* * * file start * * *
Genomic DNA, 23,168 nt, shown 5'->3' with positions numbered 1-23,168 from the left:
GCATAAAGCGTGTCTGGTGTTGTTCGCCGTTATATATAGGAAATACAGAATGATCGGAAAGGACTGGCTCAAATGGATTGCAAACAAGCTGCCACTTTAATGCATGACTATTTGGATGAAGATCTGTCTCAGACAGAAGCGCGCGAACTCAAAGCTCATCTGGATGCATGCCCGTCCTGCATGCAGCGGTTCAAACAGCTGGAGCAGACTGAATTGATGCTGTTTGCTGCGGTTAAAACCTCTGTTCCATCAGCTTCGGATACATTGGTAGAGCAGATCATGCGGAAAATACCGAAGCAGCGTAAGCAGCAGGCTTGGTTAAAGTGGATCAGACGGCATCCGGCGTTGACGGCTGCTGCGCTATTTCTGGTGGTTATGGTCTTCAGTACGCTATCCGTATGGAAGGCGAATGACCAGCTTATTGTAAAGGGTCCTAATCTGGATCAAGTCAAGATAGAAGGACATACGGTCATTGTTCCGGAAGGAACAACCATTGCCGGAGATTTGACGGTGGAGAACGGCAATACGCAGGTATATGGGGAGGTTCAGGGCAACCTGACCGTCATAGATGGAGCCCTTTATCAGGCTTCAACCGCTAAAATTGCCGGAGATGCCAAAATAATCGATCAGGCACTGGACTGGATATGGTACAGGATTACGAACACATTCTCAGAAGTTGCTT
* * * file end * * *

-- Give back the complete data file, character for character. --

Genomic DNA, 23,168 nt, shown 5'->3' with positions numbered 1-23,168 from the left:
GCATAAAGCGTGTCTGGTGTTGTTCGCCGTTATATATAGGAAATACAGAATGATCGGAAAGGACTGGCTCAAATGGATTGCAAACAAGCTGCCACTTTAATGCATGACTATTTGGATGAAGATCTGTCTCAGACAGAAGCGCGCGAACTCAAAGCTCATCTGGATGCATGCCCGTCCTGCATGCAGCGGTTCAAACAGCTGGAGCAGACTGAATTGATGCTGTTTGCTGCGGTTAAAACCTCTGTTCCATCAGCTTCGGATACATTGGTAGAGCAGATCATGCGGAAAATACCGAAGCAGCGTAAGCAGCAGGCTTGGTTAAAGTGGATCAGACGGCATCCGGCGTTGACGGCTGCTGCGCTATTTCTGGTGGTTATGGTCTTCAGTACGCTATCCGTATGGAAGGCGAATGACCAGCTTATTGTAAAGGGTCCTAATCTGGATCAAGTCAAGATAGAAGGACATACGGTCATTGTTCCGGAAGGAACAACCATTGCCGGAGATTTGACGGTGGAGAACGGCAATACGCAGGTATATGGGGAGGTTCAGGGCAACCTGACCGTCATAGATGGAGCCCTTTATCAGGCTTCAACCGCTAAAATTGCCGGAGATGCCAAAATAATCGATCAGGCACTGGACTGGATATGGTACAGGATTACGAACACATTCTCAGAAGTTGCTT